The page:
• "Think of situations in which that same behavior would be positive."
  • Increase motivation by highlighting the gains for resolution and the costs for no resolution.

Try for a particular agreement.

If disputants are not able to agree on what happened have them agree that they are in crisis.

  • See if they agree on how they will relate in the future. Future-oriented agreements will not force anyone to admit wrongdoing.
  • Try for a package deal and tradeoffs.
  • See if they will agree to a principle. I.e. students may not agree on whether one should replace a lost book but they may agree to the principle that it is wrong to solve problems by fighting.
  • Compromises are unstable because neither disputant gets all of what he or she wants and the relationship is not fully repaired.
  • Understanding is like peeling an onion. One layer reveals another layer underneath.
  • Equalizing power. It is hard for a low-power person to negotiate with a high-power person and vice versa. Help the less articulate person state his or her wants, feelings, and reasons to equalize power.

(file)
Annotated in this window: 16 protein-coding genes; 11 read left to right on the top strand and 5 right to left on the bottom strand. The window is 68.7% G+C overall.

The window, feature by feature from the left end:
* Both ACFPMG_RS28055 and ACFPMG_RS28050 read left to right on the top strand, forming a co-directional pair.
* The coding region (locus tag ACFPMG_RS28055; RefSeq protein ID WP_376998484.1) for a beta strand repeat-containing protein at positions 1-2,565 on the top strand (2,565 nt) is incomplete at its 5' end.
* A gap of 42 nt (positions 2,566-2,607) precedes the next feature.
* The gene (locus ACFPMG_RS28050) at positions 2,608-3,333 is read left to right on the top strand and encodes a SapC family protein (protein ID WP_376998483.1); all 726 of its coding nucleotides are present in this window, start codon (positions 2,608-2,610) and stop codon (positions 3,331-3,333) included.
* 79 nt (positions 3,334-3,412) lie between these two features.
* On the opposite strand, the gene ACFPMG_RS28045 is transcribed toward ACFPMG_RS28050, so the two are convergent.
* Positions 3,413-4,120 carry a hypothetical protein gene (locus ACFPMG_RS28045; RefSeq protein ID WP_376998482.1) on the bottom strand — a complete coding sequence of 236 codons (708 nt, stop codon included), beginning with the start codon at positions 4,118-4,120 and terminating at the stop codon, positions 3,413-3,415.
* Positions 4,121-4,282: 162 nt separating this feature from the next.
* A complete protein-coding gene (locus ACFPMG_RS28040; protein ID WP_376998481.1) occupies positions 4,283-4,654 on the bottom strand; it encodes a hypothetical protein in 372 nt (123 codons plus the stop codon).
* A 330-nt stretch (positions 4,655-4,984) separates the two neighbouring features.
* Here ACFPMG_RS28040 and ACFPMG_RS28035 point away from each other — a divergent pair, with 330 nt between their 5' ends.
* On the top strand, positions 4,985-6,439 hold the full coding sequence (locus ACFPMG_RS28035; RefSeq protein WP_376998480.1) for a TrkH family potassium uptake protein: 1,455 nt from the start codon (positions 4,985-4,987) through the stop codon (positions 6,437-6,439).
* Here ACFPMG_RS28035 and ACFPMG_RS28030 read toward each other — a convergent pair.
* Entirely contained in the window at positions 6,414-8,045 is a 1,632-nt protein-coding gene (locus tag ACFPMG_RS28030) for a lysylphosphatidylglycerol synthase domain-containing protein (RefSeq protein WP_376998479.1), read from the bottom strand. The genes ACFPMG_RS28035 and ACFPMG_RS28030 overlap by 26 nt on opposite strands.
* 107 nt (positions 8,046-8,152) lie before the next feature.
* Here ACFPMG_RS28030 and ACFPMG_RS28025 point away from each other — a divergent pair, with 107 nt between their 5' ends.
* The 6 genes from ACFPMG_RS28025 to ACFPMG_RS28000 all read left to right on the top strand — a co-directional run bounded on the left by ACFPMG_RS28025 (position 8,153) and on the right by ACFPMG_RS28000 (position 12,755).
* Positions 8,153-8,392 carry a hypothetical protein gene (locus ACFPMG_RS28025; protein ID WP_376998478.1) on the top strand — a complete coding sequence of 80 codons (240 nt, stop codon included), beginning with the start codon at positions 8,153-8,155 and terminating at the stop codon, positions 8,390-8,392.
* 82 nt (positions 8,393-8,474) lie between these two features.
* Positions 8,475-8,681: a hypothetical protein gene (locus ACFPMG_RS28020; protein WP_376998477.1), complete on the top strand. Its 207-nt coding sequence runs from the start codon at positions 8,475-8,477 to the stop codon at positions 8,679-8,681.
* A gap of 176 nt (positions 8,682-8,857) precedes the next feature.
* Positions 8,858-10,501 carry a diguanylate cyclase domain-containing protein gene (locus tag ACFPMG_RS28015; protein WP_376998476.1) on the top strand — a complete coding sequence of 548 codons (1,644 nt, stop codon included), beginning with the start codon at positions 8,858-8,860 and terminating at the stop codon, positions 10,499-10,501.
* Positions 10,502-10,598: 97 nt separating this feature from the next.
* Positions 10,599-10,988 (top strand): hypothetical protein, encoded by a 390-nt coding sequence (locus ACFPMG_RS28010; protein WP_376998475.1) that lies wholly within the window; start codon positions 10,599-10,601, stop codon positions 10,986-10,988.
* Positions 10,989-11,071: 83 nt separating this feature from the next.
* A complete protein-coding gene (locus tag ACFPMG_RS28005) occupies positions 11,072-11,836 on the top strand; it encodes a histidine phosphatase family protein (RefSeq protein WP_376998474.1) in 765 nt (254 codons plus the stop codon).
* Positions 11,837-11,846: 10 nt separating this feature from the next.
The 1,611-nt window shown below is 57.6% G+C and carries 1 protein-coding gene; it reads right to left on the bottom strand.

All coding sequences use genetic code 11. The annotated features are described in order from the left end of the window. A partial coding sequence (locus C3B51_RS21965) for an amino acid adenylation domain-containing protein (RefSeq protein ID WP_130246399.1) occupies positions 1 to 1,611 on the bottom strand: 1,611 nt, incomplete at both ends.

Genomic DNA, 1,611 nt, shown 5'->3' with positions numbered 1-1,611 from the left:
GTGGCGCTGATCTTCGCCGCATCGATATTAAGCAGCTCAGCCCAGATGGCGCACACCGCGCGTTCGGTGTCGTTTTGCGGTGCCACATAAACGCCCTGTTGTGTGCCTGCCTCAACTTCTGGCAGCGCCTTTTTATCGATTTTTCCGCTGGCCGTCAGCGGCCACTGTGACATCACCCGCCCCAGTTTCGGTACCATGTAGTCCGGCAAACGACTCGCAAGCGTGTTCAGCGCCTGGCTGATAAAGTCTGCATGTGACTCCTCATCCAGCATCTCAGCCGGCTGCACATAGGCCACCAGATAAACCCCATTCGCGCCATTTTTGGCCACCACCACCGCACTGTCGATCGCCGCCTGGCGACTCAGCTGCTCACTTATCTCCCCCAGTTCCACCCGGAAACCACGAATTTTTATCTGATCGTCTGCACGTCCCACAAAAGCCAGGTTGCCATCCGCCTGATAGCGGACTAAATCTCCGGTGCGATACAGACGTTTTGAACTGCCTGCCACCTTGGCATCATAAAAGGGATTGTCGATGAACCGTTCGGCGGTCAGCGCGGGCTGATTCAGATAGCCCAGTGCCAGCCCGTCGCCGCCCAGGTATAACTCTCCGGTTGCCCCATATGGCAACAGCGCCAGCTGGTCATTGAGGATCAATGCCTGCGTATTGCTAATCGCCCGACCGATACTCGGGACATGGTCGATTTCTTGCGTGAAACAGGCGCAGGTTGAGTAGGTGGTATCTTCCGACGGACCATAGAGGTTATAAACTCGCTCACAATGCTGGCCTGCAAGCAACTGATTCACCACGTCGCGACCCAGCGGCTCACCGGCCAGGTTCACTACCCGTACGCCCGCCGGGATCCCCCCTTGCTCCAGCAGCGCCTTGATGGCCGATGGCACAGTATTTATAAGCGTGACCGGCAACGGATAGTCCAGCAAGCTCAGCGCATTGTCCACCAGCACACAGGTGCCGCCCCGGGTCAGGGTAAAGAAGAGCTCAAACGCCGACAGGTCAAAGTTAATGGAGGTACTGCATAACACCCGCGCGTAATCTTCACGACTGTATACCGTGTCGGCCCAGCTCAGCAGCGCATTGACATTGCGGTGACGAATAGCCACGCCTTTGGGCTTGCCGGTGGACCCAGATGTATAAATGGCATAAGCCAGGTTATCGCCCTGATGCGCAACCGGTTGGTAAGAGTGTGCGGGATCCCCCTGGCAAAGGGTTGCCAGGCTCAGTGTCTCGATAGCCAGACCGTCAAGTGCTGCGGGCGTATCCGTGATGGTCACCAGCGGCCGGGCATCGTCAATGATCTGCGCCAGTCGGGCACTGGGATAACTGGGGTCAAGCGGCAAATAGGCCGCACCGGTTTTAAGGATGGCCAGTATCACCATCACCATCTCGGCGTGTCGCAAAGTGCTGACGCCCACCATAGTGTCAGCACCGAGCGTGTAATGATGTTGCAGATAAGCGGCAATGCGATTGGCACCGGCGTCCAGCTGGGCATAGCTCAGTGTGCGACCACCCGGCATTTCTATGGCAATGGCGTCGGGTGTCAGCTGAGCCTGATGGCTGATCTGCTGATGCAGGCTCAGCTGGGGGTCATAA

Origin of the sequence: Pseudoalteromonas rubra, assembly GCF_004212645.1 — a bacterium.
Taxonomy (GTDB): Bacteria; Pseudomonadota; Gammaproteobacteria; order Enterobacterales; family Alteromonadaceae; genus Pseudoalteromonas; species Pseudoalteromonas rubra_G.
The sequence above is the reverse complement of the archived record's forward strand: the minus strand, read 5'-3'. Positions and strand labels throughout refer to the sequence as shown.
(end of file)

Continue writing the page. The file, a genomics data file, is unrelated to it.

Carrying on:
Teaching Students to be Peacemakers Program

Once students learn how to negotiate and mediate, the teacher may want to implement the Teaching Students to be Peacemakers Program. Each day, the teacher selects two class members to serve as official mediators by randomly assigning pairs. When all students have enough experience they may mediate individually. Mediators wear official T-shirts, hats, or armbands. Refresher lessons are conducted twice a week.

Teachers should weave conflict resolution procedures and skills into the fabric of school life. Examples include: follow-up lessons on improving communication skills, ways to control anger, appropriate assertiveness, problem solving skills, perspective-taking, creative thinking, intra personal, and interpersonal skills. Integration into subjects like social studies and literature by analyzing the people or characters, their actions or inactions, and world events or plot of the story with respect to conflict resolution.